Defining Personhood (Under Consideration: Gary L. Francione's Animals, Property, and the Law and Rain Without Thunder: The Ideology of the Animal Rights Movement).Drucilla Cornell - 1997 - Philosophy and Social Criticism 23 (3):109-114.
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  25. Review Essay : Defining Personhood: Gary L. Francione, Animals, Property, and the Law (Philadelphia, Pa: Temple University Press, 1995) and Gary L. Francione, Rain Without Thunder: The Ideology of the Animal Rights Movement (Philadelphia, Pa: Temple University Press, 1996.Drucilla Cornell - 1997 - Philosophy and Social Criticism 23 (3):109-114.
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  26.  3
    Cross-Cultural Examination of the Animal Rights Movement.Jessica Greenebaum - 2018 - Society and Animals 26 (3):335-338.
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  27.  28
    Book Review Of: W. Smith, A Rat is a Pig is a Dog is a Boy: The Human Cost of the Animal Rights Movement[REVIEW]Gary James Jason - 2010 - Liberty (September):47-48.
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  28.  15
    Political Animals: A Study of the Emerging Animal Rights Movement in the United States.David Macauley - 1988 - Between the Species 4 (2):9.
  29.  28
    Peter Singer, Ethics Into Action: Henry Spira and the Animal Rights Movement.Reviewed by Harlan B. Miller - 2000 - Ethics 110 (2).
  30.  14
    A Rat Is a Pig Is a Dog Is a Boy: The Human Cost of the Animal Rights Movement by Wesley J. Smith.Kevin Murphy - 2011 - The National Catholic Bioethics Quarterly 11 (4):817-819.
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  31. The Philosophy Behind the Movement: Animal Studies Vs. Animal Rights.Elisa Aaltola - 2011 - Society and Animals 19 (4):393-406.
    Recently, many pro- animal thinkers have expressed critical views on the animal rights movement. In particular, the movement has been criticized for being philosophically uninformed, politically regressive, and practically unpersuasive. This paper investigates these criticisms and seeks to map out the philosophy behind the grassroots animal rights movement, specifically. It concludes that the criticism presented by animal studies scholars is often misplaced due to a lack of understanding of the philosophical notions (...)
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  32.  66
    Ethical Ideology, Animal Rights Activism, and Attitudes Toward the Treatment of Animals.Shelley L. Galvin & Harold A. Herzog Jr - 1992 - Ethics and Behavior 2 (3):141-149.
    In two studies, we used the Ethics Position Questionnaire (EPQ) to investigate the relationship between individual differences in moral philosophy, involvement in the animal rights movement, and attitudes toward the treatment of animals. In the first, 600 animal rights activists attending a national demonstration and 266 nonactivist college students were given the EPQ. Analysis of the returns from 157 activists and 198 students indicated that the activists were more likely than the students to hold an (...)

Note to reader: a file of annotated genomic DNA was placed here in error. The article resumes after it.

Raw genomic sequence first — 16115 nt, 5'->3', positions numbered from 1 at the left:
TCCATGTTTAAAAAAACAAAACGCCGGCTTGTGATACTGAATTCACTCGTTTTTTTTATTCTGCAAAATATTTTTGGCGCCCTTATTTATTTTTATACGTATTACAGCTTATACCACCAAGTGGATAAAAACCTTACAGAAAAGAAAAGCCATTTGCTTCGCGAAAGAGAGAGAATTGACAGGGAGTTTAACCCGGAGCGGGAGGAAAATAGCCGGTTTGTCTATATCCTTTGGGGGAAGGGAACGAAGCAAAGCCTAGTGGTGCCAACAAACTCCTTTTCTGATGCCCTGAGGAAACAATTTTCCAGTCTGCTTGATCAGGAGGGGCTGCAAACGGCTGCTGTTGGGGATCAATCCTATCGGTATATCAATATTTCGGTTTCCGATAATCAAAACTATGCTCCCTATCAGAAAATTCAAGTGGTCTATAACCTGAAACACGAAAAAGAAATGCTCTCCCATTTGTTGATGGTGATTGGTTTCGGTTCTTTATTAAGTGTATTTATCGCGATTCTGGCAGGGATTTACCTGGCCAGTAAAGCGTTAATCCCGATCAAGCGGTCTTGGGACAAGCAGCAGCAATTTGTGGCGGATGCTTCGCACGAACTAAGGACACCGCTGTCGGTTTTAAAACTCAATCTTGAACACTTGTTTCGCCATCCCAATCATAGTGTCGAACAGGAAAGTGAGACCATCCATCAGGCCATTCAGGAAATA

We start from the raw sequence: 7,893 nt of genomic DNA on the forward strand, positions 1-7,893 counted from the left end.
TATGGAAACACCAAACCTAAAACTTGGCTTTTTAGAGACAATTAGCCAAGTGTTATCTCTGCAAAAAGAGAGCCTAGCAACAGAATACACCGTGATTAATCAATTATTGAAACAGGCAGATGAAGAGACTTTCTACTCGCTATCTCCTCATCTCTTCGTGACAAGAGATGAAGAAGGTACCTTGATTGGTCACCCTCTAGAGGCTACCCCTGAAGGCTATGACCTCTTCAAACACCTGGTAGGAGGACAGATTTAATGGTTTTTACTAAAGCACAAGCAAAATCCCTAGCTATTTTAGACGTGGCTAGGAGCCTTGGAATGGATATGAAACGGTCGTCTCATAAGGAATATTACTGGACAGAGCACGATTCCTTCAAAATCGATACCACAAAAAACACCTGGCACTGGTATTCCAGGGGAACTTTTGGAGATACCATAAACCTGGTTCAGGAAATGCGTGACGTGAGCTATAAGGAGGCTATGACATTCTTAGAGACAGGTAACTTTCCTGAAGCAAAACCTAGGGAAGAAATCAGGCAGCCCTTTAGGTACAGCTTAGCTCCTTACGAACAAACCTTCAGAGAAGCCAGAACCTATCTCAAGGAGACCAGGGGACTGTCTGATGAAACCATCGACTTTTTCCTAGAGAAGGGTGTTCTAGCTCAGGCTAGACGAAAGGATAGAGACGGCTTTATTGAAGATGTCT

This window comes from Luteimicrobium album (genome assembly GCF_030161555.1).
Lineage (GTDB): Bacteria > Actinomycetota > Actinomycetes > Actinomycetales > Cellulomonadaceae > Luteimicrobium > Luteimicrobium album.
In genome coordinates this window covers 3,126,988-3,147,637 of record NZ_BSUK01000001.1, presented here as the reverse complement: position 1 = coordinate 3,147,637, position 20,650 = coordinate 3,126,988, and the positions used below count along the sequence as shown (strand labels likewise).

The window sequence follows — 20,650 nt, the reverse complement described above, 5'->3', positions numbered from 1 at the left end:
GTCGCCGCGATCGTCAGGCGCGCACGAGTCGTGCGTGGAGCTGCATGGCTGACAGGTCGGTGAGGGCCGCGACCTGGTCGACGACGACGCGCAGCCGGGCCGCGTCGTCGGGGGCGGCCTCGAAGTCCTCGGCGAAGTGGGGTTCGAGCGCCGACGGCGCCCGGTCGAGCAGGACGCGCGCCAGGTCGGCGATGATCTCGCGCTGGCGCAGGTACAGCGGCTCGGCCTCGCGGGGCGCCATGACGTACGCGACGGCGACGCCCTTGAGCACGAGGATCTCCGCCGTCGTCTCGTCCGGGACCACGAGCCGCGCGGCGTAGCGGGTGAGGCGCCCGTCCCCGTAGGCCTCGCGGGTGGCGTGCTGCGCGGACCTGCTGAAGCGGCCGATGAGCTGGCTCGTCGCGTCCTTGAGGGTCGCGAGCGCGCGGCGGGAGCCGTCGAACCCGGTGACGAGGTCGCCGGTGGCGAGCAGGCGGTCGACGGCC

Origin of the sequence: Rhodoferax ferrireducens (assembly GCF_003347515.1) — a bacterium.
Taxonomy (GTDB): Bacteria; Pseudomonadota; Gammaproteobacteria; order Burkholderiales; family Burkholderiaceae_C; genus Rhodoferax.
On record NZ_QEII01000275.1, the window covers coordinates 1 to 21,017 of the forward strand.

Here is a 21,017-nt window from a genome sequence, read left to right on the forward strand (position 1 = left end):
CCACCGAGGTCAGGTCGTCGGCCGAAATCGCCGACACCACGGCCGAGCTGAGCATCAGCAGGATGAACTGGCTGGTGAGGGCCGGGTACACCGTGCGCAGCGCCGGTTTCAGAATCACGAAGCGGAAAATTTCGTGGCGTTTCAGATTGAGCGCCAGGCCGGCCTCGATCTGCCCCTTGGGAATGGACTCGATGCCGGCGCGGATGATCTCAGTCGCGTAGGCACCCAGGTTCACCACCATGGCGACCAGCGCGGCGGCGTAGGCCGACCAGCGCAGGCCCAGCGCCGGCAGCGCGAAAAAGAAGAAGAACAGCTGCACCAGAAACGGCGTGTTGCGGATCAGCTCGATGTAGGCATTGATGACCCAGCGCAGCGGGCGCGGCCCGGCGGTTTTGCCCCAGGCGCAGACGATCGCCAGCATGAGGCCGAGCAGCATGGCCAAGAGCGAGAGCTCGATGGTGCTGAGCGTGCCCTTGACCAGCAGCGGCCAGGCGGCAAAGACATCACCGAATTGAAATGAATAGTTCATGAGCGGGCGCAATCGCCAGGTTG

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  33. Animal Liberation or Animal Rights?Peter Singer - 1987 - The Monist 70 (1):3-14.
    In replying to my review of The Case for Animal Rights in The New York Review of Books, Tom Regan notes that whereas I use the term ‘the animal liberation movement’ to refer to the many people and organizations around the world advocating a complete change in the moral status of animals, he prefers the label ‘animal rights movement’. There is, he says, ‘more than a verbal difference here’. For immediate practical purposes the (...)
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  34.  5
    Nonhuman Animal Rights, Alternative Food Systems, and the Non-Profit Industrial Complex.Corey Lee Wrenn - 2013 - PhaenEx 8 (2):209.
    Alternative food systems have arisen to address societal concerns with the treatment of Nonhuman Animals in food production. This paper presents an abolitionist Nonhuman Animal rights approach and critiques these alternative systems as problematic in regards to goals of considering the rights or welfare of Nonhuman Animals. It is proposed that the trend in social movement professionalization within the structure of a non-profit industrial complex will ultimately favor compromises like “humane” products over more radical abolitionist solutions (...)
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  35.  41
    Origin of Adult Animal Rights Lifestyle in Childhood Responsiveness to Animal Suffering.Nicole Pallotta - 2008 - Society and Animals 16 (2):149-170.
    This qualitative study examines the childhood experiences of adult animal rights activists regarding their feelings about, and interactions with, nonhuman animals. Central to children's experiences with animals is the act of eating them, a ritual both normalized and encouraged by the dominant culture and agents of socialization. Yet, despite the massive power of socialization, sometimes children resist the dominant norms of consumption regarding animals. In addition to engaging in acts of resistance, some children, as suggested in the biographical (...)